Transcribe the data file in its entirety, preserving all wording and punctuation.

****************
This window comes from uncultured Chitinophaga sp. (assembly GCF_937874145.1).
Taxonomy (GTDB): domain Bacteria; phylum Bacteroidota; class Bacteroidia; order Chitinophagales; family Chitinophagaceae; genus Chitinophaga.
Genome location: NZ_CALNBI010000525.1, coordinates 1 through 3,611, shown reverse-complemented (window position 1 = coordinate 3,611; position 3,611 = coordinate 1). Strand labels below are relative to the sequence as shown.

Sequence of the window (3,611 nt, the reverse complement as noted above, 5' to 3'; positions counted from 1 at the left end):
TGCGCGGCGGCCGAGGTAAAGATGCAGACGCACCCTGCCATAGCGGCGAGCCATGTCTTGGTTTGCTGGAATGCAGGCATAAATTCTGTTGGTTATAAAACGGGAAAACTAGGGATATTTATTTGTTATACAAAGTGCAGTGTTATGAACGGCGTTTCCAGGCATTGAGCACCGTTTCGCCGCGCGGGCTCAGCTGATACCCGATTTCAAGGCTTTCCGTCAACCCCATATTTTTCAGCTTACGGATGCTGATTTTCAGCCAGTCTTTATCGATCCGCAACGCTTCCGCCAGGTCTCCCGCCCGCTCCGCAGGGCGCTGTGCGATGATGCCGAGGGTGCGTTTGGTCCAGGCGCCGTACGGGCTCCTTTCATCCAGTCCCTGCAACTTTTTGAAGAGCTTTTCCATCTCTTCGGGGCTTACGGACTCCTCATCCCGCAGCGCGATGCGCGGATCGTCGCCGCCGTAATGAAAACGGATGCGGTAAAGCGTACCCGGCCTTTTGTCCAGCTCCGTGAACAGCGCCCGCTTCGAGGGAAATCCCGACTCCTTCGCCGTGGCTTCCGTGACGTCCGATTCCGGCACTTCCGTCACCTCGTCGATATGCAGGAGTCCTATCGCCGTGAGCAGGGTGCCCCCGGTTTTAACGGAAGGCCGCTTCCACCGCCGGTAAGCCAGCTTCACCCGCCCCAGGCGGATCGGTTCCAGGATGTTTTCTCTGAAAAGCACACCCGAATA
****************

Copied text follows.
This window comes from uncultured Chitinophaga sp. (assembly GCF_937874145.1).
Taxonomy (GTDB): domain Bacteria; phylum Bacteroidota; class Bacteroidia; order Chitinophagales; family Chitinophagaceae; genus Chitinophaga.
Genome location: NZ_CALNBI010000525.1, coordinates 1 through 3,611, shown reverse-complemented (window position 1 = coordinate 3,611; position 3,611 = coordinate 1). Strand labels below are relative to the sequence as shown.

Sequence of the window (3,611 nt, the reverse complement as noted above, 5' to 3'; positions counted from 1 at the left end):
TGCGCGGCGGCCGAGGTAAAGATGCAGACGCACCCTGCCATAGCGGCGAGCCATGTCTTGGTTTGCTGGAATGCAGGCATAAATTCTGTTGGTTATAAAACGGGAAAACTAGGGATATTTATTTGTTATACAAAGTGCAGTGTTATGAACGGCGTTTCCAGGCATTGAGCACCGTTTCGCCGCGCGGGCTCAGCTGATACCCGATTTCAAGGCTTTCCGTCAACCCCATATTTTTCAGCTTACGGATGCTGATTTTCAGCCAGTCTTTATCGATCCGCAACGCTTCCGCCAGGTCTCCCGCCCGCTCCGCAGGGCGCTGTGCGATGATGCCGAGGGTGCGTTTGGTCCAGGCGCCGTACGGGCTCCTTTCATCCAGTCCCTGCAACTTTTTGAAGAGCTTTTCCATCTCTTCGGGGCTTACGGACTCCTCATCCCGCAGCGCGATGCGCGGATCGTCGCCGCCGTAATGAAAACGGATGCGGTAAAGCGTACCCGGCCTTTTGTCCAGCTCCGTGAACAGCGCCCGCTTCGAGGGAAATCCCGACTCCTTCGCCGTGGCTTCCGTGACGTCCGATTCCGGCACTTCCGTCACCTCGTCGATATGCAGGAGTCCTATCGCCGTGAGCAGGGTGCCCCCGGTTTTAACGGAAGGCCGCTTCCACCGCCGGTAAGCCAGCTTCACCCGCCCCAGGCGGATCGGTTCCAGGATGTTTTCTCTGAAAAGCACACCCGAATA